Robert Scheer, a contributing editor to The Nation, is editor of Truthdig.com and author of The Great American Stickup: How Reagan Republicans and Clinton Democrats Enriched Wall Street While Mugging Main Street (Nation Books), The Pornography of Power: How Defense Hawks Hijacked 9/11 and Weakened America (Twelve) and Playing President (Akashic Books). He is author, with Christopher Scheer and Lakshmi Chaudhry, of The Five Biggest Lies Bush Told Us About Iraq (Akashic Books and Seven Stories Press.) His weekly column, distributed by Creators Syndicate, appears in the San Francisco Chronicle.
Barack Obama and the Democrats he led to a stunning victory two years ago are going down hard in the face of an economic crisis that he did nothing to create but which he has failed to solve.
The irrational attack on Muslims everywhere by the GOP’s leadership is not only deeply subversive with regard to the American ideal of religious tolerance but also poses a profound threat to our national security.
The corruptions of journalism were on full display when CNN’s Fareed Zakaria turned to Robert Rubin this past Sunday for advice on how to fix the financial crisis.
While Obama is scorned for relying too heavily on Clintonista alums for policy direction, the whitewashing of the Clinton legacy is on in earnest.
What WikiLeaks did was brilliant journalism, and the bleating critics from the president on down are revealing just how low a regard they have for the truth.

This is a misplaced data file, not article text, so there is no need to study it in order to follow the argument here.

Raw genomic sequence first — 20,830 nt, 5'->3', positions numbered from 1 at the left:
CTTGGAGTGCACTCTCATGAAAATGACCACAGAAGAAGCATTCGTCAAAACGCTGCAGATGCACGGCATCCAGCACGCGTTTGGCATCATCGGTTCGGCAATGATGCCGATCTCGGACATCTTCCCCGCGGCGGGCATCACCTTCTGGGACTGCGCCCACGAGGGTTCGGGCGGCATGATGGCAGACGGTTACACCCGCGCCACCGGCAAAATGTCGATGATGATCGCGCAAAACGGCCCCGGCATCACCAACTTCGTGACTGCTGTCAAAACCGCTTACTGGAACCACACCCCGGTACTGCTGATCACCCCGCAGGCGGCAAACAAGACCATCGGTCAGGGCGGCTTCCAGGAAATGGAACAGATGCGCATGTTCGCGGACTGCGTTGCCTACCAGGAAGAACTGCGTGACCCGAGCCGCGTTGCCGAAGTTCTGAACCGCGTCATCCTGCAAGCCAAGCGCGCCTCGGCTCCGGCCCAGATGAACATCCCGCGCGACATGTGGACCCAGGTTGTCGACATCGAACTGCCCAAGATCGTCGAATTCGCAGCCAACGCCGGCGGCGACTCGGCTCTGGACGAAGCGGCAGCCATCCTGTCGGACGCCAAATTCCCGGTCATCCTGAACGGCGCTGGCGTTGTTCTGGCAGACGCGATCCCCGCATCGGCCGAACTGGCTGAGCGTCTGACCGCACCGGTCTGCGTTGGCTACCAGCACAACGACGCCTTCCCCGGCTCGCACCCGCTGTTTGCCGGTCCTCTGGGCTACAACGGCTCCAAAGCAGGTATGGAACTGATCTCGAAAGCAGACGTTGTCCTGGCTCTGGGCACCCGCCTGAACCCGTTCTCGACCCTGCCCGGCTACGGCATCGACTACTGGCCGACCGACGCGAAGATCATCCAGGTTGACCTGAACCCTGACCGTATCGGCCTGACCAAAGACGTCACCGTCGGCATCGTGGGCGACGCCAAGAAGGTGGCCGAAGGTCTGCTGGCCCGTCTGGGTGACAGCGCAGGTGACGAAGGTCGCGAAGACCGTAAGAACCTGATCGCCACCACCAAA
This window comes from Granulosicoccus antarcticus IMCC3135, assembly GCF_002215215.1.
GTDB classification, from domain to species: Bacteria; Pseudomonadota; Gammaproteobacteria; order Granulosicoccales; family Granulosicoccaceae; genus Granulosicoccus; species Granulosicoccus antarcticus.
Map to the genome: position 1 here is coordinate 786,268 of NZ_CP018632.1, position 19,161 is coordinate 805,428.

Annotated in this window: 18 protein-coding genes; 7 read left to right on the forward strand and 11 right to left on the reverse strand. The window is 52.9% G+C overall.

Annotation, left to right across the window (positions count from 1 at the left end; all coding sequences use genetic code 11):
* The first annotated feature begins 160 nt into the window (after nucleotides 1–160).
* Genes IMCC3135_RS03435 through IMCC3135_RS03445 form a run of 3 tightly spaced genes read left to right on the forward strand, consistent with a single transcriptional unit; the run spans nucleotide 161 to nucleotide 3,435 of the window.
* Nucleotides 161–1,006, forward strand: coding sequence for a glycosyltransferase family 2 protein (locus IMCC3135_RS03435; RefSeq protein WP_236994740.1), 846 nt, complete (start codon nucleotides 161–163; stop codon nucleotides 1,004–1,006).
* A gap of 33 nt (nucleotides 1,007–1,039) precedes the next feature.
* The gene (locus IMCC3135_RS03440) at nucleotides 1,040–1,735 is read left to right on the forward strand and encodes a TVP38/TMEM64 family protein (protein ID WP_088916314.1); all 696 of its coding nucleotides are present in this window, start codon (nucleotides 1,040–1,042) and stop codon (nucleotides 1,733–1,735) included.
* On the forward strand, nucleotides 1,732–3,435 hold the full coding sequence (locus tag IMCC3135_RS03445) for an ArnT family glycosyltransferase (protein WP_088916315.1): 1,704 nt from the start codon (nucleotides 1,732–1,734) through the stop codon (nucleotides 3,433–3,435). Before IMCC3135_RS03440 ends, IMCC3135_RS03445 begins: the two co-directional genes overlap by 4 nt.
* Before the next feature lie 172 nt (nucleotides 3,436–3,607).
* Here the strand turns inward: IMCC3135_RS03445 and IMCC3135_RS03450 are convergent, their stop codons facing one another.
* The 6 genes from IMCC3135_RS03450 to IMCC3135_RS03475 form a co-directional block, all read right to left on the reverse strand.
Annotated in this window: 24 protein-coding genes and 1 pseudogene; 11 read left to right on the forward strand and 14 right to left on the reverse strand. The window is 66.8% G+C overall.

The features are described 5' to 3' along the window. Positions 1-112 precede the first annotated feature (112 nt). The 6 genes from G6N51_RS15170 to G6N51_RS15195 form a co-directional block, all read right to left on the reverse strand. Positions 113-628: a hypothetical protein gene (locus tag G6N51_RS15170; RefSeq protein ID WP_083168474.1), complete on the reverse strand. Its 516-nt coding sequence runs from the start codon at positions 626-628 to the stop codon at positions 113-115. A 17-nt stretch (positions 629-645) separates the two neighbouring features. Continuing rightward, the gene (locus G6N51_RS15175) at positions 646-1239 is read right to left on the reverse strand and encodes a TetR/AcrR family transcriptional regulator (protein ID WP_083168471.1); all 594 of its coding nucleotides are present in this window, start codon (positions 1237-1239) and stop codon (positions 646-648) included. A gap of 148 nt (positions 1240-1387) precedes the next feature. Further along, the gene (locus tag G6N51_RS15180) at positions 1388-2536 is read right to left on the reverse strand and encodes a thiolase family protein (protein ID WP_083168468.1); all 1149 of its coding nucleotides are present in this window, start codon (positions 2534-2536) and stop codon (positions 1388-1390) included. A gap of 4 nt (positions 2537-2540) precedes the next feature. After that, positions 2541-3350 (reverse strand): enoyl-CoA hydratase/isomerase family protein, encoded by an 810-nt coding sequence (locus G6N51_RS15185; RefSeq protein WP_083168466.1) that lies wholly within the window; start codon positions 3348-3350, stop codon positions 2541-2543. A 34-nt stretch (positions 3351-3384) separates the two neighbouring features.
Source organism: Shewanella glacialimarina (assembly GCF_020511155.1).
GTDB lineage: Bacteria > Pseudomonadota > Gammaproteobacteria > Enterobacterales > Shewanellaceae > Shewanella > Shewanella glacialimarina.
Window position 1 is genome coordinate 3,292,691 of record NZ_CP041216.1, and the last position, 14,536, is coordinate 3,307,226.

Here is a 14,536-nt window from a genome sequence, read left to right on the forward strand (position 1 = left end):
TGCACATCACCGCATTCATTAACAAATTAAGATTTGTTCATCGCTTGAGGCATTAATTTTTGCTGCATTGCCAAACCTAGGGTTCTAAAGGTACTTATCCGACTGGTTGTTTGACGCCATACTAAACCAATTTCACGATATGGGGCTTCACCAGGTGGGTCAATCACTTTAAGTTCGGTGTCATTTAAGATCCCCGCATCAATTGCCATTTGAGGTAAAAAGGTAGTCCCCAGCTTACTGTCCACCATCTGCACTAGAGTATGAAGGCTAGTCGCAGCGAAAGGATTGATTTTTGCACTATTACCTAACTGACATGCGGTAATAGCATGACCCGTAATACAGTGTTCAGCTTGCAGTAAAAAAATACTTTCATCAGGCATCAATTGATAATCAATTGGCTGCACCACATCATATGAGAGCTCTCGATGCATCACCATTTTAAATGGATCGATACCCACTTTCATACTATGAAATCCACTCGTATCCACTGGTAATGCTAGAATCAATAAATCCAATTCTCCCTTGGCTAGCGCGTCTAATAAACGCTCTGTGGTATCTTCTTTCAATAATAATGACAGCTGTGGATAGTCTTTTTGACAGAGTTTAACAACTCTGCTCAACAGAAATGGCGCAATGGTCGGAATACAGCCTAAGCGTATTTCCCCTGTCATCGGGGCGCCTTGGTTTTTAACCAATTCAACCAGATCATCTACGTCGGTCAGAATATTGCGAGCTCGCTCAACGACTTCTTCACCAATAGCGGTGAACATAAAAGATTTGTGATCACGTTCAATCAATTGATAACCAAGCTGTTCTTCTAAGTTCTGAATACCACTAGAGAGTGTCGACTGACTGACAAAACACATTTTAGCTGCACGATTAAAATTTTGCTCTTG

With their lock-step vote against extending unemployment benefits, the Republicans are indelibly marked as not only heartless but also frivolous.
Billionaires and corporate moguls are claiming Obama is anti-business. Think again.
At this point, the only way the economy is going to turn around is if Obama's economic hotshots grant professionally damaging interviews to journalists who won't paper over their mistakes. Perhaps then the president would have the gumption to fire the misleaders of his economic team.
Peace has descended on the most contentious point of conflict between East and West for the past six decades, the standoff between Taiwan and mainland China—but don’t expect the folks at the Pentagon or their military contractors to celebrate.
Firing McChrystal is not nearly as important as doing away with his counterinsurgency policies.